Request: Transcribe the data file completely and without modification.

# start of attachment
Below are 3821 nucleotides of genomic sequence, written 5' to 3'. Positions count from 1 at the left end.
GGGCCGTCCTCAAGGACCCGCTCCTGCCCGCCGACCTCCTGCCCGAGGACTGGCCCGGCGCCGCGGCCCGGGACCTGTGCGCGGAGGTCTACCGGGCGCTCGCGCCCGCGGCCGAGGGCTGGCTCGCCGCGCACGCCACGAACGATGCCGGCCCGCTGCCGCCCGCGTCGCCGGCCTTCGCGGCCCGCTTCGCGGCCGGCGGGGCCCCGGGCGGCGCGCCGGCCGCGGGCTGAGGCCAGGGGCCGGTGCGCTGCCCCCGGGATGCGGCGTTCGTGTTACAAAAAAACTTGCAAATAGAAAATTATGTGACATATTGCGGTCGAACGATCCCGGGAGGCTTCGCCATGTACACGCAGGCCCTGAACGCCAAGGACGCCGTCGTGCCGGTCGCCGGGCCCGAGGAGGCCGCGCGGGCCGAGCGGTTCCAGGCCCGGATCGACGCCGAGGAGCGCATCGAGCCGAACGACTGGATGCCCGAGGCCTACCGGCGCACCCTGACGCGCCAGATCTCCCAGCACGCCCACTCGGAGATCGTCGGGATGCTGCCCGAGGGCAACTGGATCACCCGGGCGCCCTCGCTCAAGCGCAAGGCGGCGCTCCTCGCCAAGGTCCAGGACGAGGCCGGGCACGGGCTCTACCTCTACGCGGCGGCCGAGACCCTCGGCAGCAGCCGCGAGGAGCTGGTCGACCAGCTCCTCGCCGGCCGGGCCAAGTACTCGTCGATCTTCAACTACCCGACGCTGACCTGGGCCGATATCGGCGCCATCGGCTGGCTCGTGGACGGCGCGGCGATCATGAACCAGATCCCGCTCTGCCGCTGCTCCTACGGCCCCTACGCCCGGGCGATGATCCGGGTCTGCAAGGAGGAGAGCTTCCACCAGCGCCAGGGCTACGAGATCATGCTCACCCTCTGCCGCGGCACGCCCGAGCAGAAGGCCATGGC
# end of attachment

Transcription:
Below are 3821 nucleotides of genomic sequence, written 5' to 3'. Positions count from 1 at the left end.
GGGCCGTCCTCAAGGACCCGCTCCTGCCCGCCGACCTCCTGCCCGAGGACTGGCCCGGCGCCGCGGCCCGGGACCTGTGCGCGGAGGTCTACCGGGCGCTCGCGCCCGCGGCCGAGGGCTGGCTCGCCGCGCACGCCACGAACGATGCCGGCCCGCTGCCGCCCGCGTCGCCGGCCTTCGCGGCCCGCTTCGCGGCCGGCGGGGCCCCGGGCGGCGCGCCGGCCGCGGGCTGAGGCCAGGGGCCGGTGCGCTGCCCCCGGGATGCGGCGTTCGTGTTACAAAAAAACTTGCAAATAGAAAATTATGTGACATATTGCGGTCGAACGATCCCGGGAGGCTTCGCCATGTACACGCAGGCCCTGAACGCCAAGGACGCCGTCGTGCCGGTCGCCGGGCCCGAGGAGGCCGCGCGGGCCGAGCGGTTCCAGGCCCGGATCGACGCCGAGGAGCGCATCGAGCCGAACGACTGGATGCCCGAGGCCTACCGGCGCACCCTGACGCGCCAGATCTCCCAGCACGCCCACTCGGAGATCGTCGGGATGCTGCCCGAGGGCAACTGGATCACCCGGGCGCCCTCGCTCAAGCGCAAGGCGGCGCTCCTCGCCAAGGTCCAGGACGAGGCCGGGCACGGGCTCTACCTCTACGCGGCGGCCGAGACCCTCGGCAGCAGCCGCGAGGAGCTGGTCGACCAGCTCCTCGCCGGCCGGGCCAAGTACTCGTCGATCTTCAACTACCCGACGCTGACCTGGGCCGATATCGGCGCCATCGGCTGGCTCGTGGACGGCGCGGCGATCATGAACCAGATCCCGCTCTGCCGCTGCTCCTACGGCCCCTACGCCCGGGCGATGATCCGGGTCTGCAAGGAGGAGAGCTTCCACCAGCGCCAGGGCTACGAGATCATGCTCACCCTCTGCCGCGGCACGCCCGAGCAGAAGGCCATGGC